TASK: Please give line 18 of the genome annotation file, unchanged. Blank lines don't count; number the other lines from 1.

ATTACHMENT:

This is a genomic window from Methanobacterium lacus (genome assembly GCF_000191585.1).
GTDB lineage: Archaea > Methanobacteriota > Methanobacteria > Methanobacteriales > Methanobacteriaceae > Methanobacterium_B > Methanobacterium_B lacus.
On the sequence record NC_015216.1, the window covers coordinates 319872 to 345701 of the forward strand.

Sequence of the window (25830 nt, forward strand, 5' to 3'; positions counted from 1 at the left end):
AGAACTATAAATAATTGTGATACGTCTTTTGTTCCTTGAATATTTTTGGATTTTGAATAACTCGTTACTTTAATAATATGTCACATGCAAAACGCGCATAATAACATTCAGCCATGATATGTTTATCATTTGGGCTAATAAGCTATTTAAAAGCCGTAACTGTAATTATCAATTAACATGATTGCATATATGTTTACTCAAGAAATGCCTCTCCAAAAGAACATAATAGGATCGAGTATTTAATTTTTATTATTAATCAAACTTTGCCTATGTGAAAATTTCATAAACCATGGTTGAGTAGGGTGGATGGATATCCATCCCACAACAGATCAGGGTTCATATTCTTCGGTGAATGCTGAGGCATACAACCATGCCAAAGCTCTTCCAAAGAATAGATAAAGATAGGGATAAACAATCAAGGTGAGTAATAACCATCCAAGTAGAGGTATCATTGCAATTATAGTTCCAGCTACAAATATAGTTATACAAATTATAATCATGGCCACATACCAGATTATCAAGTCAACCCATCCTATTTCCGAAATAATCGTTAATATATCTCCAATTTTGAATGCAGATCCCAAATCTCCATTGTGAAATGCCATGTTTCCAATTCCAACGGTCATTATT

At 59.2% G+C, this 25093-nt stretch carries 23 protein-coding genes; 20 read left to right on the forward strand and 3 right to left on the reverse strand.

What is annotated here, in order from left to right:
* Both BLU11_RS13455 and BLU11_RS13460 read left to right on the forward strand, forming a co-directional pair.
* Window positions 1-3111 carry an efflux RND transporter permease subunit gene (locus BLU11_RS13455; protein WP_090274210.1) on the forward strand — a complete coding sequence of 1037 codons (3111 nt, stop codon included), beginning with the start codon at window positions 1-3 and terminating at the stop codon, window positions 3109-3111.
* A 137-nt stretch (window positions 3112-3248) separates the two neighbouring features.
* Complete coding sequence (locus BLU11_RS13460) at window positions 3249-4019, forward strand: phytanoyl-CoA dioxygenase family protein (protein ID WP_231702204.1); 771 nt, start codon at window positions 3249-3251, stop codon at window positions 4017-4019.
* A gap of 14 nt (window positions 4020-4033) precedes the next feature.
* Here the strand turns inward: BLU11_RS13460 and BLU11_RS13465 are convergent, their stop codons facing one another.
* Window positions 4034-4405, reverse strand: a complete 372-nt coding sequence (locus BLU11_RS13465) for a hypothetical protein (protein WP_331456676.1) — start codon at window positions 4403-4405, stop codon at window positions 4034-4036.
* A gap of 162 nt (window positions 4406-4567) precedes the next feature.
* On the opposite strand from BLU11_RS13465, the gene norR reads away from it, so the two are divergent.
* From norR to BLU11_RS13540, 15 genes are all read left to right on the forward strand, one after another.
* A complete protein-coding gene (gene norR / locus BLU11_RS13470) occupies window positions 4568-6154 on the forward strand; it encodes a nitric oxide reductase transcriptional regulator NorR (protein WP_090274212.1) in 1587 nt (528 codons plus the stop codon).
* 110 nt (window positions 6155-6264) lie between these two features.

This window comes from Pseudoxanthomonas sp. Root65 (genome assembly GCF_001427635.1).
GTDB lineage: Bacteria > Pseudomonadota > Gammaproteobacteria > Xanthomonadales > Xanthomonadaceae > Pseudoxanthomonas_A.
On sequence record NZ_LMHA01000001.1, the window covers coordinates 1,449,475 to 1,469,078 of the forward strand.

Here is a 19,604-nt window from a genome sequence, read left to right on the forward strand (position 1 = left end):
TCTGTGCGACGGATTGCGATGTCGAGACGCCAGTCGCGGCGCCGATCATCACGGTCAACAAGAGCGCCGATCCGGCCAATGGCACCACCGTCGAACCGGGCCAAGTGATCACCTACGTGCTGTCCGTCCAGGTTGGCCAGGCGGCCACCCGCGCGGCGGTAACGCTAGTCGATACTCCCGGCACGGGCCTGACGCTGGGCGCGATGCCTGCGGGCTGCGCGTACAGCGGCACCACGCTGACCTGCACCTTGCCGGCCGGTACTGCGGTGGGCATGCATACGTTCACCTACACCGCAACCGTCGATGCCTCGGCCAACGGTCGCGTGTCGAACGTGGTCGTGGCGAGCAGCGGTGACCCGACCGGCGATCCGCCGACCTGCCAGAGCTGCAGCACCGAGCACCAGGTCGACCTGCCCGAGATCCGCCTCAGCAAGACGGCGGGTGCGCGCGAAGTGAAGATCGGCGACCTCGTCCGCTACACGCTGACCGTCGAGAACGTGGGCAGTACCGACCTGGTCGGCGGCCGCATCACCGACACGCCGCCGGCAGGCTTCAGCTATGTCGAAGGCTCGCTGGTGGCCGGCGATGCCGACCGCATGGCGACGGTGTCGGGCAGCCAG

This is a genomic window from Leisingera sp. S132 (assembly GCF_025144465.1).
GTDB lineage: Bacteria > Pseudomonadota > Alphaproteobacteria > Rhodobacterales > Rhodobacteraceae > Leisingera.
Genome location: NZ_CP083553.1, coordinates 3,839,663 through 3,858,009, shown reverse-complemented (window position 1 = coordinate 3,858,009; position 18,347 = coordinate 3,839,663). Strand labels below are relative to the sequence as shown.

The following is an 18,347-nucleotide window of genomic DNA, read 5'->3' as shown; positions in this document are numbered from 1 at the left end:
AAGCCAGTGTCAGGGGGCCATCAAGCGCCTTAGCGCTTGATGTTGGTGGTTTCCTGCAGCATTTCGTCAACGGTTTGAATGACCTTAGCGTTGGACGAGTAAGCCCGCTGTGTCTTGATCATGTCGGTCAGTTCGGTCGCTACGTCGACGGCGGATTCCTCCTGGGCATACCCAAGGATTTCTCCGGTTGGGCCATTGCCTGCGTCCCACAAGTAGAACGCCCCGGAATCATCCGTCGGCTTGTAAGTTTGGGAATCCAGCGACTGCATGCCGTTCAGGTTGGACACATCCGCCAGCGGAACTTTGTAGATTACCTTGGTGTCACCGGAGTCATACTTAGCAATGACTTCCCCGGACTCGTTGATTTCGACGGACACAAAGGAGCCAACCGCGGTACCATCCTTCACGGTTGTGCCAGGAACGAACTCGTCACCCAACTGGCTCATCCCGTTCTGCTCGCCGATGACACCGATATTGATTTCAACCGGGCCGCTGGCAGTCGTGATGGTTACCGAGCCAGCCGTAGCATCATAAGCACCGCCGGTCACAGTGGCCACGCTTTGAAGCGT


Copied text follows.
* A complete protein-coding gene (gene norR / locus BLU11_RS13470) occupies window positions 4568-6154 on the forward strand; it encodes a nitric oxide reductase transcriptional regulator NorR (protein WP_090274212.1) in 1587 nt (528 codons plus the stop codon).